SLA's form an Integral part of Incident Management and are a standard part of the ITIL Framework
This overview is taken from the viewpoint of an ICT helpdesk
What is an SLA
An SLA is a Service Level Agreement and it is prevalent in many industries in the world today particularly the service industry where response times for support organisations are the backbone of the service that is purchased.
This article explains what a Service Level Agreement is in relation to ICT support and how this can assist you when choosing a provider or if you are a provider how this can define your operational model.
When looking at a Support Desk an SLA usually is made up of the following:
- Time to Answer
- Time To Respond
- Fix Time
- Visit Time
Many organisations set out their target metrics and publish this when a new external/internal customer signs a contract for the service. The organisation will then report on this to their customers at regular intervals as a way of benchmarking their performance.
In more stringent contractual environments SLA's can be used to determine if penalty payments need to be made during periods of service degradation.
SLA's are often found in commercial business contracts but they can also be found in consumer based services. An example of an SLA is the response time offered when your boiler is broken or the time it takes for a company to respond to you when you lodge a complaint.
More mature service organisations should be able to give you a defined SLA that they offer in regards to certain issues. In commercial environments these are generally designed by the impact that this will have on the customer.
A generic SLA for a IT call centre will contain:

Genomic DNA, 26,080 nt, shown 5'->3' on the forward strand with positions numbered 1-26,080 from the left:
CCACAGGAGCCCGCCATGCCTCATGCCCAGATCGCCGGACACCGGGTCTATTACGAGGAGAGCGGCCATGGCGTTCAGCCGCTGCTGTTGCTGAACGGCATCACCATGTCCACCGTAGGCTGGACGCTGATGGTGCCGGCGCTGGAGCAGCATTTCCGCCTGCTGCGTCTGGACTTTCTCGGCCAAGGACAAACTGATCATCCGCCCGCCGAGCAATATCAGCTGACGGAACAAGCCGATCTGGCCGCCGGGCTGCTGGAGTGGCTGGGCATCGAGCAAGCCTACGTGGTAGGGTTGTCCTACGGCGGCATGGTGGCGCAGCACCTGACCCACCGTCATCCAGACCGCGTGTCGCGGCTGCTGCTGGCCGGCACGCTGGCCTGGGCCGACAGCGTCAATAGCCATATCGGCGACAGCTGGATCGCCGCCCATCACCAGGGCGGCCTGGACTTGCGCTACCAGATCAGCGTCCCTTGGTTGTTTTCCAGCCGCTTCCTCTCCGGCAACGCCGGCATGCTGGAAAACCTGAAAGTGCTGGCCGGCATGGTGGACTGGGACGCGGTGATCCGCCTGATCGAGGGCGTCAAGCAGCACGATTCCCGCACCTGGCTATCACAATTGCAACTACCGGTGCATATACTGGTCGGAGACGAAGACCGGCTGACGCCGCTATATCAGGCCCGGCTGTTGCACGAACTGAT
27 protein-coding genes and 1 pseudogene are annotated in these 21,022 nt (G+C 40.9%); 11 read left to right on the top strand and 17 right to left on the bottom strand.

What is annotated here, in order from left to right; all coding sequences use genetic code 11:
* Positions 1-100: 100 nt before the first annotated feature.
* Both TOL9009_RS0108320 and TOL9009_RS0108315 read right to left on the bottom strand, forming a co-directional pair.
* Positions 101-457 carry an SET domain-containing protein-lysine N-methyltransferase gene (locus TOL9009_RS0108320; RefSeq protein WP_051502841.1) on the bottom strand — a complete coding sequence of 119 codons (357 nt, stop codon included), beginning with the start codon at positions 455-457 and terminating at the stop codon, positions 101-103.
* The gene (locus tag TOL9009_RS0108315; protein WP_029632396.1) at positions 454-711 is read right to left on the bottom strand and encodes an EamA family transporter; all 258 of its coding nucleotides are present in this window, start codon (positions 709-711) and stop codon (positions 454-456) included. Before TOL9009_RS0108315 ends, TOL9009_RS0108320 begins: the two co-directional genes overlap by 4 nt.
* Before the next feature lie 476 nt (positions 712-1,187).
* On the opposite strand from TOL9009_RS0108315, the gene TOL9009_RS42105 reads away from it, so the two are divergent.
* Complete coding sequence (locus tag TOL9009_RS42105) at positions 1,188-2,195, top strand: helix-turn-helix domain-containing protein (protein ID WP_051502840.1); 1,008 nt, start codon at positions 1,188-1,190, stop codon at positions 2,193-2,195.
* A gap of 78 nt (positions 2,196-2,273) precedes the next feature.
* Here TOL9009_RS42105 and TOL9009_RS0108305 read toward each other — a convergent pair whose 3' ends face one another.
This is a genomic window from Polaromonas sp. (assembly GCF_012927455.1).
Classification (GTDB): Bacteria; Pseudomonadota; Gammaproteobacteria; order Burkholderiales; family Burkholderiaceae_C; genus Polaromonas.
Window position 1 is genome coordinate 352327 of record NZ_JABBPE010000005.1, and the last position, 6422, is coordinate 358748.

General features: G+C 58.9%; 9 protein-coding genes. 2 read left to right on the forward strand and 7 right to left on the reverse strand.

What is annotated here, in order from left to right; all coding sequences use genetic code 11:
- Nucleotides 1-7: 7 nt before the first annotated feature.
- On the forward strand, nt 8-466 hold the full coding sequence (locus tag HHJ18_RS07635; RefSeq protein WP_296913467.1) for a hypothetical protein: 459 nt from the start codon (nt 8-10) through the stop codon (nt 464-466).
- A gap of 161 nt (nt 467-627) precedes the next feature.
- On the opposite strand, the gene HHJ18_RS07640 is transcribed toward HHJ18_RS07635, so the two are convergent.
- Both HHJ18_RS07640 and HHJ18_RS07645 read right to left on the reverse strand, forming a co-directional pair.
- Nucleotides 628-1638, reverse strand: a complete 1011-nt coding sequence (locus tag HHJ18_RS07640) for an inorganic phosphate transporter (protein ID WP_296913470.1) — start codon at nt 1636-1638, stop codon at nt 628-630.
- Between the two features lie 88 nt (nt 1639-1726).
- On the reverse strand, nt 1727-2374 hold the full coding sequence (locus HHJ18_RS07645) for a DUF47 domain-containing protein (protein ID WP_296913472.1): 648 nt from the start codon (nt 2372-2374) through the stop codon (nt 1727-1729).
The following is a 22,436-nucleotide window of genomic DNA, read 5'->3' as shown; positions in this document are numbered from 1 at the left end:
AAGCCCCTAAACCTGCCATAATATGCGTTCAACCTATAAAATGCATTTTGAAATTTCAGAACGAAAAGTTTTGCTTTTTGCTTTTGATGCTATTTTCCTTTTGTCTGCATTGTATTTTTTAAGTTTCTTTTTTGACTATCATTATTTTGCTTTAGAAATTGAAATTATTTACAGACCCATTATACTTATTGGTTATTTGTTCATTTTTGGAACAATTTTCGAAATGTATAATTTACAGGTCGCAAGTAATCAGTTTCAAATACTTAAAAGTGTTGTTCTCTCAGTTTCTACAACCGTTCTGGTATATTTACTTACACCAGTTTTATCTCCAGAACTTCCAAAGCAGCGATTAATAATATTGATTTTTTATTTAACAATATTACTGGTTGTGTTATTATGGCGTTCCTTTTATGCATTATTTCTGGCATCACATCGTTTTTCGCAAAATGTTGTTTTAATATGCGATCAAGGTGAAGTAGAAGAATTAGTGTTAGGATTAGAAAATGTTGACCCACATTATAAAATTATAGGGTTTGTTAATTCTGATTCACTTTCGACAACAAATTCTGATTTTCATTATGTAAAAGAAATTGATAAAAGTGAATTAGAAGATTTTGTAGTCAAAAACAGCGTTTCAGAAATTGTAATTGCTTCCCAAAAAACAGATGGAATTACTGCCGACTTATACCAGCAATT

Average Time to Answer: 30 seconds
This means the average call answer time throughout the a defined will be 30 seconds. This is sometimes a percentage rather than an average but it is often used to guide the customer how quickly you will respond to telephone calls. I am sure many readers will have been in the situation where they have had to wait a number of minutes for the phone to be answered by a real person. By having this in place the company has to commit to responding to customers in a timely manner.
Time to Respond
Time to Respond is very similar to the Average Time to Answer above. The Time to Respond metric is often used where customers may not be calling in but may use other means like e-mail or web-logging to log faults. The contract will define how quickly the customer will receive a response after logging the call. When reading this in a contract be wary of what a response is determined to be. Some SLA's are written so that a response can be an automated e-mail thus meaning the supplier can always meet the SLA target.
This type of SLA is usually structured by priority on impact to the customer an example is below:
Priority 1 - 4 hours
Priority 2 - 8 hours
Priority 3 - 2 days
Priority 4 - 5 days
Priority 5 - As Agreed
Fix time can also be referred to as Closure Time or Time to Resolve. This is normally the most important of the metric to the customer. If a supplier can define an expected closure time it will immediately set the customer expectations and the service will be transparent. One metric that links to fix time is Reopen times and Recurring issues. If a supplier is likely to breach the Fix Time the more unscrupukous supplier may fix the issue with a "sticky plaster" and not a long term fix. By having Reopen and Recurring SLA's in place this get out can be avoided.
Fix time is normally also prioritsed in the same way as response times.
This is pretty much what it says on the tin. In some services it is important to get someone to site to fix an issue and this metric determines the time for an engineer to visit. The boiler example is one where the customer would need some defined times of when someone will visit the site.
This overview is provided as a quick introduction to SLA's in the service environment. Please check back for further updates on implementating an SLA and SLA design.